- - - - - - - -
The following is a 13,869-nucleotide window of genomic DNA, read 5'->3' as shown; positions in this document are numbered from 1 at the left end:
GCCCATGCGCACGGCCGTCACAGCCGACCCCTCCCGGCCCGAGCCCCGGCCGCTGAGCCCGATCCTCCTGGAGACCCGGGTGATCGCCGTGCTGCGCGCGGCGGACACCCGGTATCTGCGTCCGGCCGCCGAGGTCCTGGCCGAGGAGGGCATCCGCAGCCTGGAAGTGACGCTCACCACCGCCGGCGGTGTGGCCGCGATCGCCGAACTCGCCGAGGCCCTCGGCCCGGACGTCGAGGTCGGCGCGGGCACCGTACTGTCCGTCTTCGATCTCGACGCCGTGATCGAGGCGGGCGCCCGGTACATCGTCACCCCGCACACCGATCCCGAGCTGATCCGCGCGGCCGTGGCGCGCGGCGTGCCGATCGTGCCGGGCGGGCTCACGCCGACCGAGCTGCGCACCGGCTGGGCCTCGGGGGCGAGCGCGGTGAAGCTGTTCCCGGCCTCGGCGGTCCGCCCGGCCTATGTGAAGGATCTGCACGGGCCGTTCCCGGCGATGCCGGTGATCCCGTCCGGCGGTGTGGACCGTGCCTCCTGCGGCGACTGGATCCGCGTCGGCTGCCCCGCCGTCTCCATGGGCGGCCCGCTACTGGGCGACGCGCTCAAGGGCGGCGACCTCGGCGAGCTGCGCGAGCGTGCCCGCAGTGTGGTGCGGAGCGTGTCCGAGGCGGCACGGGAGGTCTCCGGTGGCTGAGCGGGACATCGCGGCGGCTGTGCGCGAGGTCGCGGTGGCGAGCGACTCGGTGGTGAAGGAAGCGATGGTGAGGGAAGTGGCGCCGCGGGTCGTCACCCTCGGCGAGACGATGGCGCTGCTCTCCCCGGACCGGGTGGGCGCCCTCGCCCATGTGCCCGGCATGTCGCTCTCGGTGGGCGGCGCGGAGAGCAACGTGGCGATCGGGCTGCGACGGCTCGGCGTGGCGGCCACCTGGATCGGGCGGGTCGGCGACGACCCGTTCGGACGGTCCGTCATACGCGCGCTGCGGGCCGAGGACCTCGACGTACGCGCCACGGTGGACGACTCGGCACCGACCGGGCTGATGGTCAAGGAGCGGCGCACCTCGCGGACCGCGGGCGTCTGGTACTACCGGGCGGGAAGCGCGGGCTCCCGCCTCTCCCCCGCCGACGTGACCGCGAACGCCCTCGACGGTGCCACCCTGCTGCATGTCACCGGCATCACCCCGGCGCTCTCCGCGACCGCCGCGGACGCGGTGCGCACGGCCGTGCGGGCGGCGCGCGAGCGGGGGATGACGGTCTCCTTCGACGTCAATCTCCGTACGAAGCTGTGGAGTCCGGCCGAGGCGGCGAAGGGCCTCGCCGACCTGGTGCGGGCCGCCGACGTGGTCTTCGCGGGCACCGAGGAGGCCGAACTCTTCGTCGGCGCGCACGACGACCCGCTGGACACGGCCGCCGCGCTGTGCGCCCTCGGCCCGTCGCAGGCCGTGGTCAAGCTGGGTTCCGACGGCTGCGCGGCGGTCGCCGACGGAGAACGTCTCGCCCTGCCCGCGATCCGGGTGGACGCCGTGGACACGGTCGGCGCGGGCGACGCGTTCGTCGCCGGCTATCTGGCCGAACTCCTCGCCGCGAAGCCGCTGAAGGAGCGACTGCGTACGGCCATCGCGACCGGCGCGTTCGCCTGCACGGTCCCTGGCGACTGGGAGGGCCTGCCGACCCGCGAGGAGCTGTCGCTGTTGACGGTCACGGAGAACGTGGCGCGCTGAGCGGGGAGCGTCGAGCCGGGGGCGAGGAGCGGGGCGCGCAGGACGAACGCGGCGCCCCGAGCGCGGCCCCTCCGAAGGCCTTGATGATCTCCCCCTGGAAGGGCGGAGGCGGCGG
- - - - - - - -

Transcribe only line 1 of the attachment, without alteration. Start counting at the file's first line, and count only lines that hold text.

The following is a 13,869-nucleotide window of genomic DNA, read 5'->3' as shown; positions in this document are numbered from 1 at the left end: